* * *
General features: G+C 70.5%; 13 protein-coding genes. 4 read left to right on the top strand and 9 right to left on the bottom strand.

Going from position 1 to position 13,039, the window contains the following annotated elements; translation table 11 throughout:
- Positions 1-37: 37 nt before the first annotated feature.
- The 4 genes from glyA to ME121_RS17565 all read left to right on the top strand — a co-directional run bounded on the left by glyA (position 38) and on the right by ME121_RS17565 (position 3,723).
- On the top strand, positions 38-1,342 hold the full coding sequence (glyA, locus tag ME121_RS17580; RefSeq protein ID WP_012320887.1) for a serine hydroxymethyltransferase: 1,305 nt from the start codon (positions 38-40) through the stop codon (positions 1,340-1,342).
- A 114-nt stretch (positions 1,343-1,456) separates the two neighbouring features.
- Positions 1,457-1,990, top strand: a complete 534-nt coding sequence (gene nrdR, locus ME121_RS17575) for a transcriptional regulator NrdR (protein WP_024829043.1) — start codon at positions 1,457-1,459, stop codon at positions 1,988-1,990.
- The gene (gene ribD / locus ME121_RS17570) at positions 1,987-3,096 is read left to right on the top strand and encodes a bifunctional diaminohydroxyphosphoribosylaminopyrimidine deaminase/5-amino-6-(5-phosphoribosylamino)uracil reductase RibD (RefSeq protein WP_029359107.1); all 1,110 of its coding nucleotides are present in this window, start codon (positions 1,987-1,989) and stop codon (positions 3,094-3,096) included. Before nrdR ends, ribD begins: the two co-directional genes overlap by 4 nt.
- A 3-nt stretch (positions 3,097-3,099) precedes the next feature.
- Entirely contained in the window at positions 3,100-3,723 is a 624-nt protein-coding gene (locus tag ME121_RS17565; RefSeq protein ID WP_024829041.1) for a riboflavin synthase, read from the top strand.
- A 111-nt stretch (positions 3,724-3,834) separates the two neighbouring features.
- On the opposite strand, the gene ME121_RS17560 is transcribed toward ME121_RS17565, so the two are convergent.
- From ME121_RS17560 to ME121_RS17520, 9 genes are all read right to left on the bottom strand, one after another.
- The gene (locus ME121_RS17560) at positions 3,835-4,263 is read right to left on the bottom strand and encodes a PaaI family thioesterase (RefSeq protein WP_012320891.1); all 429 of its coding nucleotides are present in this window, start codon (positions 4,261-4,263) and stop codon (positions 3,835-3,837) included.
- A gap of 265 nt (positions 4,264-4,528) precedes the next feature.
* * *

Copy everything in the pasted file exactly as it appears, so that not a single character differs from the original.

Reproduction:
General features: G+C 70.5%; 13 protein-coding genes. 4 read left to right on the top strand and 9 right to left on the bottom strand.

Going from position 1 to position 13,039, the window contains the following annotated elements; translation table 11 throughout:
- Positions 1-37: 37 nt before the first annotated feature.
- The 4 genes from glyA to ME121_RS17565 all read left to right on the top strand — a co-directional run bounded on the left by glyA (position 38) and on the right by ME121_RS17565 (position 3,723).
- On the top strand, positions 38-1,342 hold the full coding sequence (glyA, locus tag ME121_RS17580; RefSeq protein ID WP_012320887.1) for a serine hydroxymethyltransferase: 1,305 nt from the start codon (positions 38-40) through the stop codon (positions 1,340-1,342).
- A 114-nt stretch (positions 1,343-1,456) separates the two neighbouring features.
- Positions 1,457-1,990, top strand: a complete 534-nt coding sequence (gene nrdR, locus ME121_RS17575) for a transcriptional regulator NrdR (protein WP_024829043.1) — start codon at positions 1,457-1,459, stop codon at positions 1,988-1,990.
- The gene (gene ribD / locus ME121_RS17570) at positions 1,987-3,096 is read left to right on the top strand and encodes a bifunctional diaminohydroxyphosphoribosylaminopyrimidine deaminase/5-amino-6-(5-phosphoribosylamino)uracil reductase RibD (RefSeq protein WP_029359107.1); all 1,110 of its coding nucleotides are present in this window, start codon (positions 1,987-1,989) and stop codon (positions 3,094-3,096) included. Before nrdR ends, ribD begins: the two co-directional genes overlap by 4 nt.
- A 3-nt stretch (positions 3,097-3,099) precedes the next feature.
- Entirely contained in the window at positions 3,100-3,723 is a 624-nt protein-coding gene (locus tag ME121_RS17565; RefSeq protein ID WP_024829041.1) for a riboflavin synthase, read from the top strand.
- A 111-nt stretch (positions 3,724-3,834) separates the two neighbouring features.
- On the opposite strand, the gene ME121_RS17560 is transcribed toward ME121_RS17565, so the two are convergent.
- From ME121_RS17560 to ME121_RS17520, 9 genes are all read right to left on the bottom strand, one after another.
- The gene (locus ME121_RS17560) at positions 3,835-4,263 is read right to left on the bottom strand and encodes a PaaI family thioesterase (RefSeq protein WP_012320891.1); all 429 of its coding nucleotides are present in this window, start codon (positions 4,261-4,263) and stop codon (positions 3,835-3,837) included.
- A gap of 265 nt (positions 4,264-4,528) precedes the next feature.